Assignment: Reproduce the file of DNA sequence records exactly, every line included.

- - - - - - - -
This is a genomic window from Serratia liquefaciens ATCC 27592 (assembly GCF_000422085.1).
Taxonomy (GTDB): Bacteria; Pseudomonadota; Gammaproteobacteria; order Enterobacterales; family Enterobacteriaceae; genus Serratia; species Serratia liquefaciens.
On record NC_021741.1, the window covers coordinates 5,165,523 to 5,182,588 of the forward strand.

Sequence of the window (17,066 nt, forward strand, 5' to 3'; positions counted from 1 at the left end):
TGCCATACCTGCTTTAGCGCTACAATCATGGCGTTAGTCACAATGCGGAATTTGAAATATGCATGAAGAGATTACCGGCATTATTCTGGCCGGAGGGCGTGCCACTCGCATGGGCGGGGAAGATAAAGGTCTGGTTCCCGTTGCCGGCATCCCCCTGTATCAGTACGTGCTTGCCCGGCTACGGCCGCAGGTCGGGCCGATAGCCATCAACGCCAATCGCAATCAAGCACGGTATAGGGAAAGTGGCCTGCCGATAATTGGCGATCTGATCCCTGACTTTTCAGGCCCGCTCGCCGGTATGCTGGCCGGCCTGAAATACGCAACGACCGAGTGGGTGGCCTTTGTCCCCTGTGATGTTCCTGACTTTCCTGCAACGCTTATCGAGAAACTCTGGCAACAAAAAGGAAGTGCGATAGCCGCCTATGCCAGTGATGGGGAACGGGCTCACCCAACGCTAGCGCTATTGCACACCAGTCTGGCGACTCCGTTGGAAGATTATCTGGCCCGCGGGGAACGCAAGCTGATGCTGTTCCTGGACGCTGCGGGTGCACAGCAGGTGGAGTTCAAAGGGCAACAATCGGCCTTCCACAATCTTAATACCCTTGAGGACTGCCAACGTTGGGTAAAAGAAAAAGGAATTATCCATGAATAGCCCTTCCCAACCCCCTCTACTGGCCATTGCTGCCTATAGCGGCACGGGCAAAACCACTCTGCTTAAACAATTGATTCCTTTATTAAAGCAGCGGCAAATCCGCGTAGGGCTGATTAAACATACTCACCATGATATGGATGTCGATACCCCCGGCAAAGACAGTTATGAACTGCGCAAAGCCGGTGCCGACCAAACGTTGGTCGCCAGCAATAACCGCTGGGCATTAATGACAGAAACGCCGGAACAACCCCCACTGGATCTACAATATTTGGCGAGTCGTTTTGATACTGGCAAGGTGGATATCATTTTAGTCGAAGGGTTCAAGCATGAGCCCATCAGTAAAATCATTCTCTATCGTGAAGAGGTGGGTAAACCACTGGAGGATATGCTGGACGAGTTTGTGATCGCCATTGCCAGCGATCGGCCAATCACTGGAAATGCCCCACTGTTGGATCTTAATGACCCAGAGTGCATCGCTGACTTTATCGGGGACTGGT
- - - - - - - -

This is a genomic window from Serratia liquefaciens ATCC 27592 (assembly GCF_000422085.1).
Taxonomy (GTDB): Bacteria; Pseudomonadota; Gammaproteobacteria; order Enterobacterales; family Enterobacteriaceae; genus Serratia; species Serratia liquefaciens.
On record NC_021741.1, the window covers coordinates 5,165,523 to 5,182,588 of the forward strand.

Sequence of the window (17,066 nt, forward strand, 5' to 3'; positions counted from 1 at the left end):
TGCCATACCTGCTTTAGCGCTACAATCATGGCGTTAGTCACAATGCGGAATTTGAAATATGCATGAAGAGATTACCGGCATTATTCTGGCCGGAGGGCGTGCCACTCGCATGGGCGGGGAAGATAAAGGTCTGGTTCCCGTTGCCGGCATCCCCCTGTATCAGTACGTGCTTGCCCGGCTACGGCCGCAGGTCGGGCCGATAGCCATCAACGCCAATCGCAATCAAGCACGGTATAGGGAAAGTGGCCTGCCGATAATTGGCGATCTGATCCCTGACTTTTCAGGCCCGCTCGCCGGTATGCTGGCCGGCCTGAAATACGCAACGACCGAGTGGGTGGCCTTTGTCCCCTGTGATGTTCCTGACTTTCCTGCAACGCTTATCGAGAAACTCTGGCAACAAAAAGGAAGTGCGATAGCCGCCTATGCCAGTGATGGGGAACGGGCTCACCCAACGCTAGCGCTATTGCACACCAGTCTGGCGACTCCGTTGGAAGATTATCTGGCCCGCGGGGAACGCAAGCTGATGCTGTTCCTGGACGCTGCGGGTGCACAGCAGGTGGAGTTCAAAGGGCAACAATCGGCCTTCCACAATCTTAATACCCTTGAGGACTGCCAACGTTGGGTAAAAGAAAAAGGAATTATCCATGAATAGCCCTTCCCAACCCCCTCTACTGGCCATTGCTGCCTATAGCGGCACGGGCAAAACCACTCTGCTTAAACAATTGATTCCTTTATTAAAGCAGCGGCAAATCCGCGTAGGGCTGATTAAACATACTCACCATGATATGGATGTCGATACCCCCGGCAAAGACAGTTATGAACTGCGCAAAGCCGGTGCCGACCAAACGTTGGTCGCCAGCAATAACCGCTGGGCATTAATGACAGAAACGCCGGAACAACCCCCACTGGATCTACAATATTTGGCGAGTCGTTTTGATACTGGCAAGGTGGATATCATTTTAGTCGAAGGGTTCAAGCATGAGCCCATCAGTAAAATCATTCTCTATCGTGAAGAGGTGGGTAAACCACTGGAGGATATGCTGGACGAGTTTGTGATCGCCATTGCCAGCGATCGGCCAATCACTGGAAATGCCCCACTGTTGGATCTTAATGACCCAGAGTGCATCGCTGACTTTATCGGGGACTGGT